I was also surprised that Fish is Atreyu from The Never Ending Story.

        I hated Sushi Girl, for being a Tarantino wannabe–keep watching, it’s coming– for the tasteless and narratively worthless torture –also coming, and pretty nasty–and for the obvious “twist” ending.

        Hamill is honestly the best thing about it, surprisingly.

      • Jarv says :

        See, I was quite enjoying it, but there’s a definite cokey mcfrankensteinhead feel to it, and the torture is horribly inevitable. Fuckssakes, he did 6 years for them, if he had the fucking cash he’d give it up.

        Tony Todd is miscast.

        Hamill, though, is outstanding. He’s channeling his joker performance, and you’re right, keep him the fuck away from Star Wars.

    • Continentalop says :

      I’m seeing that Tuesday in 3-D. Should I bring booze?

  7. Continentalop says :

    I actually had hope for this film. Slim, unlikely hopes, but still hope.

    I thought maybe, just maybe, the creators of this thought of a new angle which would justify remaking it. That it’d be like THE FLY, THE THING (Carpenter’s), THE CRAZIES, RISE OF THE PLANET OF THE APES, or TRUE GRIT, as examples of remakes that work. I mean, there is actual real world subjects this film could touch upon (privatization of police & military, drone programs, militarization of the police, automation of labor, etc). It doesn’t sound like it tackles any of this, or accomplish anything.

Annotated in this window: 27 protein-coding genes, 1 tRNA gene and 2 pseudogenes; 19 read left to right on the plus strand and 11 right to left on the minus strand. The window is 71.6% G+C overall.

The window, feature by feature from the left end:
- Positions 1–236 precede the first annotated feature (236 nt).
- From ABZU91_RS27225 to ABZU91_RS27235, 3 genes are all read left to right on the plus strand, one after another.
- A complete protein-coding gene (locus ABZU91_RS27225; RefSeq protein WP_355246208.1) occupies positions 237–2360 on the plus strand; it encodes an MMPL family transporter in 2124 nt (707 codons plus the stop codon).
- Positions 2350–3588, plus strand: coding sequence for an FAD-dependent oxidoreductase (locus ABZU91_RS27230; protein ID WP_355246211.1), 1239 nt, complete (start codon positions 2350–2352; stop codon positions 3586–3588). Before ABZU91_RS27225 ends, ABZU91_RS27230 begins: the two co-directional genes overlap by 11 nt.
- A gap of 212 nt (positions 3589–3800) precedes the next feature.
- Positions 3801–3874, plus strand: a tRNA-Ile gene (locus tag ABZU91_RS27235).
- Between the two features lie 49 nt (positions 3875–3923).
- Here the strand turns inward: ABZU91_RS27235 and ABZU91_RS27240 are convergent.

Great review droid. You just saved me from losing 120 minutes of my life. And your final paragraph made me laugh.

    • Jarv says :

      I did too, because of the director. I rate Tropa 1 and 2. Obviously not as good as City of God, because nothing is, but still extremely good films.

      • Jarv says :

        Watching The World’s End- I want to punch Pegg repeatedly, which I suspect is the point.

        Meh, so far.

      • Judge Droid says :

        TWE is slightly better than Hot Fuzz, but it’s still not that good and way too fucking long.

        And Pegg is supposed to be an annoying dick.

      • Jarv says :

        Yeah, I got that.

        I called his suicide attempt really early.

        I’d rate it as about the same as Hot Fuzz.